Aya and Tomoko (Tomo), total beginners when it comes to sake,
– At a sake shop –
Look at all their selection! Can’t wait to take a bottle home with me!
– 10min later –
Honjozo? Ginjo? Junmai? What? I don’t understand any of this…
Seriously!? So, you just left without buying anything?
I felt so lost! There was sake from so many different breweries, and each brewery had a handful of different product lines, and within those product lines there were variations and seasonal specials. Who wouldn’t get lost. Besides, I don’t even understand all the sake terminology.
Guys, I don’t think I’m ready for sake…
Damn, that sounds stressful.
Saki, don’t you have some simple guideline for us, like which sake is the best to get from each brewery?
Sorry guys, the answer is NO.
Each brewery and the style of sake they’re good at it is different, so it’s difficult for me to say things like “Oh you should get yamahai at this brewery and junmai-ginjo at that brewery” without tasting it myself.
OK, so I got that there is no definitive guideline. What are some tips that might help us then?
First would be to ask anyone at the sake shop.
You can ask like “What do you recommend in the Kaze no Mori series (product line) from Yucho-Shuzo (brewery)?”, for example. If they can’t answer, it’s probably not the best sake shop for beginners.
So ask the professionals.
Or anyone who’s had it before! Recommendations from sake books/magazines are great to check too.
Aya, weren’t you reading one the other day? I think they had Kaze no Mori Akitsuho Junmai from Yucho-shuzo on there.
Yeah I remember that one!
I’d say try getting that one then. And if you like it, you might like some of the other recommendations on the book as well, especially if they suggest a different style from the same product line.
What if you don’t have any breweries or brands on mind to start with?
Then you can try looking for styles that you might like. You don’t have to cover all the styles if you feel overwhelmed, but Tomoko, I think you would enjoy junmai sake that is not ginjo because these tend to have more umami flavor. And for you Aya, I think you would like junmai-ginjo and junmai-daiginjo because they are very smooth and easy to drink.
I’m starting feel better about choosing sake.
But what difference can styles like ginjo vs. junmai-ginjo make when it’s from the same product line of the same brewery?
I get how you feel, but trust me, difference in style means they make it totally differently. For example, junmai means it is made with only water, rice, yeast, and koji fungus. In other words, it has no sweetners or distilled alcohol mixed in. Ginjo means they used rice that is highly polished and refined, and daiginjo just means they polished the rice even more. Nama means the sake is unpasteurized. Kimoto and yamahai means they’ve used more traditional methods of brewing.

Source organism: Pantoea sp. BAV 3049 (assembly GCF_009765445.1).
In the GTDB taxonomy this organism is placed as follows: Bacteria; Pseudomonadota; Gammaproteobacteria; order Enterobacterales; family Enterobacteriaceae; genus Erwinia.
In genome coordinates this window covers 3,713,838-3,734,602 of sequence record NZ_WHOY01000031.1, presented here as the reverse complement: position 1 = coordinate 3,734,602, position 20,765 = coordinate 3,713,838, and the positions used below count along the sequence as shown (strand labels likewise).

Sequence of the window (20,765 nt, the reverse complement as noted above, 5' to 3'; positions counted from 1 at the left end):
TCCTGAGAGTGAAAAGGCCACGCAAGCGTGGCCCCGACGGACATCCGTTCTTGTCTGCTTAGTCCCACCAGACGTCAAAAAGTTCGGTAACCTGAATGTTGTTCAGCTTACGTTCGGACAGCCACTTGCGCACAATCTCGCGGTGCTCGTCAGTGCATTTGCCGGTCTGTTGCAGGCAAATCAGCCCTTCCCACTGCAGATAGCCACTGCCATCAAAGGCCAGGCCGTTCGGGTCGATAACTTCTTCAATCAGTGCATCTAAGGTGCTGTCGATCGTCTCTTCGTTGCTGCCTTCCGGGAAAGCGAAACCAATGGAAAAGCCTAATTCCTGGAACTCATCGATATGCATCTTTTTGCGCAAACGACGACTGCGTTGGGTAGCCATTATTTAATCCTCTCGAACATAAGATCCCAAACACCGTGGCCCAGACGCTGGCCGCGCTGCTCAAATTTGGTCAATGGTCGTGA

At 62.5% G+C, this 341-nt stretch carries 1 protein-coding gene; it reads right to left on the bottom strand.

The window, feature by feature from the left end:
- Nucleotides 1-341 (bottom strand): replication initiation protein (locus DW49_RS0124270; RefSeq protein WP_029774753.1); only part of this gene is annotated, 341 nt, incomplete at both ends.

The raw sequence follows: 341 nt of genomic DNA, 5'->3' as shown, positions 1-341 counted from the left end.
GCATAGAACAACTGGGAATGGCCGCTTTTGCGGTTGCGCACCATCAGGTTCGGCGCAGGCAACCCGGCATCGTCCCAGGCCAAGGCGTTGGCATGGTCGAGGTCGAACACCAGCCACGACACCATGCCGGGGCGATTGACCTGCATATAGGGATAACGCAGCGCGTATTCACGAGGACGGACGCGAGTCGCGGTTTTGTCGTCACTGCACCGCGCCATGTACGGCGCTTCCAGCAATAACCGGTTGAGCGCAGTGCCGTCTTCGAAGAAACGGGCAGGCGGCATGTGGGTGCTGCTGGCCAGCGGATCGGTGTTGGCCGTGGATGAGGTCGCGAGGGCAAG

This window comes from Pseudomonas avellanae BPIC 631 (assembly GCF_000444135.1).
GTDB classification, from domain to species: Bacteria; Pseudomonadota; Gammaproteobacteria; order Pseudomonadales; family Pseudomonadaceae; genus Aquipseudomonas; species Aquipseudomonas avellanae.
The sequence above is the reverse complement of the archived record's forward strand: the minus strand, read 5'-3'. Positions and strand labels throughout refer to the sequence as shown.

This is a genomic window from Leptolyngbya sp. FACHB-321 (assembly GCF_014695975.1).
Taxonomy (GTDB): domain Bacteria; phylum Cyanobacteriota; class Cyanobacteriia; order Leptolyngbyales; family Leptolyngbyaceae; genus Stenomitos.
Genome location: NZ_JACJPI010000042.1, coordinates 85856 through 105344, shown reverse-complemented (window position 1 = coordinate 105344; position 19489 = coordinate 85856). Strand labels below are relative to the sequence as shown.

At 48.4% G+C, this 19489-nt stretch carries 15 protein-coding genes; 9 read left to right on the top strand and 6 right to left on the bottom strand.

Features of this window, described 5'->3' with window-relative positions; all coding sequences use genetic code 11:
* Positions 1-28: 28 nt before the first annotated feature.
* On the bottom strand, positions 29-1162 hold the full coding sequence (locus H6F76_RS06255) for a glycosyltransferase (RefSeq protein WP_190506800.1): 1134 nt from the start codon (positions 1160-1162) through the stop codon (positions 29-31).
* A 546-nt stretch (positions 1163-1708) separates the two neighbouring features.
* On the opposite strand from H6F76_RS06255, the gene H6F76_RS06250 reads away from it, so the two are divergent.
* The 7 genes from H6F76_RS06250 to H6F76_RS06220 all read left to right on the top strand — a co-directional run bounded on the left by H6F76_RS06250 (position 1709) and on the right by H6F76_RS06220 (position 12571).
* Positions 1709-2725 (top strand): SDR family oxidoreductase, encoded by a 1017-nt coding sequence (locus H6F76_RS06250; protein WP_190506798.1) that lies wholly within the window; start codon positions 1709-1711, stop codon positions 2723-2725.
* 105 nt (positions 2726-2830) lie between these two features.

I had no idea those terminologies had so much meanings behind them.
Think about the people making the sake. Why would they go through all the effort of changing ingredients or brewing methods if that wouldn’t make a difference in the taste?
You’re right. That must be a lot of work.
And don’t forget, the taste of sake can change by the year it was made, how it was stored, and even by the person drinking it.
Wow that’s cool. So there’s lots of sake out there I can taste and they could all taste so different.
I haven’t seen that much variety on the sake menus at the restaurants I go to though.
Restaurants like making sure the sake they have will pair well with the food they make, so yeah there tends to be less choices.
What we talked about today is mostly to help you guys shop at sake shops, whether its local or online.
So what should I do if I just want to taste all the different styles of sake from the same product line or brewery? Should I go visit the brewery?
You could do that, but not all breweries have tastings and even if they did it’s unlikely they will let you try every single one. Besides, it’s gonna be a lot of work if you go visit a brewery every time you want to try something.
Right, I remember you saying there’s about 1500 breweries all over Japan.
Some sake shops do offer tasting, but it’s more likely that you won’t get to taste anything before purchase. So the best way to guess what it tastes like is by asking people who’ve had it before. If not sure how to pick sake you like, best way is to keep trying what people recommend to you, and you’ll start to see a trend in the kinds of sake you enjoy.
I know how overwhelming it can feel at first, but you can always start somewhere, and you can keep narrowing down your choices till you find the sake you really do enjoy.
– Ask people at the sake shop!
– Follow recommendations in sake books/magazines!
– Try what was recommended and learn what you like!you like!